Sunnyvale

Introduction

Sunnyvale is one of the major cities in Silicon Valley, with a population of 131,760. Located at the foot of San Francisco Bay in northern Santa Clara County, Sunnyvale is almost entirely developed with few natural creeks.

The City of Sunnyvale's Baylands Park provides over seventy acres of developed parkland offering active recreation, pathways and picnic areas for families and large groups. An additional 105 acres of seasonal wetlands is protected as a Wetlands Preserve providing habitat for plants and wildlife.

Shared Responsibilities

Water resource goals and policies are outlined in Sunnyvale's General Plan. With the understanding that their roles and responsibilities often intersect, the District and the City work together on many key community interests. Some goals put forth by the City include:

  • Managing future demands to ensure that existing and realistically certain future supplies will be adequate.
  • Ensuring that potable and recalimed water meet all quality and health standards.
  • Maintaining storm drain system to prevent flooding.
  • Integrating surface runoff controls into new development and redevelopment decisions.

Looking forward, further collaboration or partnership will facilitate sustainable development in the region, particularly in the following areas:

When evaluating land use decisions:

  • Assess and plan for changes in water demand and storm water management, especially taking into account how urbanization affects the water cycle.
  • Decrease the demand for water.
  • Expand water use efficiency in existing and new development.
  • Actively pursue and facilitate the use of recycled water.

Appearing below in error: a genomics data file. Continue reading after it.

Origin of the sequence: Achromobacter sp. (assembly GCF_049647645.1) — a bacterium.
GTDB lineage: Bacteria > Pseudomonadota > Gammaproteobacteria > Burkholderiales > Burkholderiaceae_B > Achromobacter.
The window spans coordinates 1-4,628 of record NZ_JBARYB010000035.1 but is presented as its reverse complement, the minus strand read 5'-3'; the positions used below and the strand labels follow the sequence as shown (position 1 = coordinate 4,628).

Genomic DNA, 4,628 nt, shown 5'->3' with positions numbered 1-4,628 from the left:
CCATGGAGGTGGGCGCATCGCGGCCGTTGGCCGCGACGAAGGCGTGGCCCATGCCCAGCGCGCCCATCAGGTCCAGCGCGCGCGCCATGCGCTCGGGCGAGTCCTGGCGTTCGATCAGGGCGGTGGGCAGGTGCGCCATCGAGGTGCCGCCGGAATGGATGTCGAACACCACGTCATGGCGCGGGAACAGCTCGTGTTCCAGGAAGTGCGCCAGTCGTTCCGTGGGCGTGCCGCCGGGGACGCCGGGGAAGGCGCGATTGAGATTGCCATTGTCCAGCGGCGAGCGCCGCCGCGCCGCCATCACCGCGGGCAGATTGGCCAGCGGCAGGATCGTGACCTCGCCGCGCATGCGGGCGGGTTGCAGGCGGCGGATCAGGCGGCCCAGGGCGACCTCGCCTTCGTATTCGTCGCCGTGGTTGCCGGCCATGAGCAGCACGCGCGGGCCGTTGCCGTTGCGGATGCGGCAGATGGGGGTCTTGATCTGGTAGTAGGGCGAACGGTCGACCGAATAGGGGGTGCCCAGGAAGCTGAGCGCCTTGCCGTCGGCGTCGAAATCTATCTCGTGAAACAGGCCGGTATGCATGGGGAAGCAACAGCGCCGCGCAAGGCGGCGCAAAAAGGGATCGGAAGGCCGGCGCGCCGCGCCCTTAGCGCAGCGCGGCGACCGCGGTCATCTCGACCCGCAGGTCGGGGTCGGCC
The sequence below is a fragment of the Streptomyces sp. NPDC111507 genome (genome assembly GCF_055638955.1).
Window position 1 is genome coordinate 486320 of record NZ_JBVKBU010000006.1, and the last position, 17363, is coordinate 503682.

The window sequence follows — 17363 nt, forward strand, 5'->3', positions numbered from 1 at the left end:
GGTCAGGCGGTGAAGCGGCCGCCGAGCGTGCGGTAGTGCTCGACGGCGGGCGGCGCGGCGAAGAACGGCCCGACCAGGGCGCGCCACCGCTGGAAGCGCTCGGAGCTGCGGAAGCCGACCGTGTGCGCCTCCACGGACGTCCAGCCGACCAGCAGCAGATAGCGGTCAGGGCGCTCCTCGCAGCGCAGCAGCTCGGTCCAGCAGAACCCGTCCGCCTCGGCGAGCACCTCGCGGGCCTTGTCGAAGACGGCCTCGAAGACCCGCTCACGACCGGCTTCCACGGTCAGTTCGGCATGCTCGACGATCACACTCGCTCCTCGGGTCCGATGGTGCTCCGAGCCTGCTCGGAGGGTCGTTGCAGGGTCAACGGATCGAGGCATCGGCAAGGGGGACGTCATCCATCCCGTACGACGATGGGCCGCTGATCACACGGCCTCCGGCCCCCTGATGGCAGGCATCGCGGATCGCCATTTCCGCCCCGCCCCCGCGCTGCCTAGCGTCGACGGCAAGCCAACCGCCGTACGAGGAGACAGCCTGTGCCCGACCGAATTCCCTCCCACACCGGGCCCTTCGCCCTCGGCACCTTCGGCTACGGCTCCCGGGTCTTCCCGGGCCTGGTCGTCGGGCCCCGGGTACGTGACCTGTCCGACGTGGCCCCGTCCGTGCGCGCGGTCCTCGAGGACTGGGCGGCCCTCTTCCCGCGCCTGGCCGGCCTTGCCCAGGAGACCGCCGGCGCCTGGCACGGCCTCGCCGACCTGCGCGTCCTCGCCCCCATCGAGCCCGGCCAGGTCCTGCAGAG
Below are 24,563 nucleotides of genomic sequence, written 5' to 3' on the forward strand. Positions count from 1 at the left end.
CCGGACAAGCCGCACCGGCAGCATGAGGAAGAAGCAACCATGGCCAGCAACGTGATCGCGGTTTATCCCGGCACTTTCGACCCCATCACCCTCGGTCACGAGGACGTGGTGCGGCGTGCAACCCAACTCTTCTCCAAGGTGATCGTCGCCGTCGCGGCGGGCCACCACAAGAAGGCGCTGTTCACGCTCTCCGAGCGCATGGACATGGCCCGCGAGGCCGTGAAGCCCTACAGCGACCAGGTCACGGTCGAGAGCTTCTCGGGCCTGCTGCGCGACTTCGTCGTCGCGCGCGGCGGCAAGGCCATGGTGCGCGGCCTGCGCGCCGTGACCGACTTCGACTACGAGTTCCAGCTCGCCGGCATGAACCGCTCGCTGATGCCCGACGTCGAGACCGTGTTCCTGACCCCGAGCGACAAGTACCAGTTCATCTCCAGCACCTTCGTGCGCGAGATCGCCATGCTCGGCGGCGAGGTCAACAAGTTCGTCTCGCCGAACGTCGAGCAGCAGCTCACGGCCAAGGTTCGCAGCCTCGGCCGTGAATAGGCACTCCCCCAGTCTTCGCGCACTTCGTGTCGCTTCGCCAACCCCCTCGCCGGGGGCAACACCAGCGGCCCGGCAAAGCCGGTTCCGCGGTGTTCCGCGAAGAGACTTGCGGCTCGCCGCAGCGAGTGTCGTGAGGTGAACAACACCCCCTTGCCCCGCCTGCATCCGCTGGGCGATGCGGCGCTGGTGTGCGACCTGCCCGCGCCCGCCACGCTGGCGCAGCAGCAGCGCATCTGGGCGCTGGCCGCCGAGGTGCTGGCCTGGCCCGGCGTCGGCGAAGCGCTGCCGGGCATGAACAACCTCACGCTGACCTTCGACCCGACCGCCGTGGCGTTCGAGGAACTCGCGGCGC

• Protect and expand local water supplies.
  • Protect groundwater basins and source water protection zones.
  • Reduce flood risk.
    • Site new construction to assure stable stream channels and minimize flood risk.
    • Require that new construction in flood prone areas be built to flood safe standards.
  • Protect natural stream functions.
    • Restore fisheries, riparian habitat, and wetland areas.
    • Explore opportunities for increased creek-side trails and open space.

During operations of existing facilities or services:

  • Manage local storm drainage systems with stream capacity to contain floodwaters.
  • Support measures to reduce the exposure to flood risk.
  • Support measures to enhance flood preparedness and knowledge of risk exposure.
  • Prepare critical facilities for operations during flood events or prolonged draught.
  • Reduce pollutants entering streams.

Maps

The interactive map below shows the location of Sunnyvale and illustrates some of the city's key features, such as major creeks, flood zones and groundwater subbasins.

To view key features, choose a layer from the "Select a layer to display" menu on the map below. You can select multiple layers to view at one time; if you wish to turn off a layer, select it again from the menu. Individual layers contain specific data that you can access by clicking on the layer itself.

 


 

Key Water Resources Features

Sunnyvale transects four watersheds: Calabazas Creek, Stevens Creek, Sunnyvale East and Sunnyvale West.

Water Supply

The City's water is provided by the City of Sunnyvale Public Works Department, which purchases water from Hetch-Hetchy, as well as by the California Water Service Company, which purchases water from the District. Sunnyvale's Water section manages the City's water supply and provides an excellent resource for information regarding water supply, water quality and conservation. In 2005 the City drafted an Urban Water Management Plan.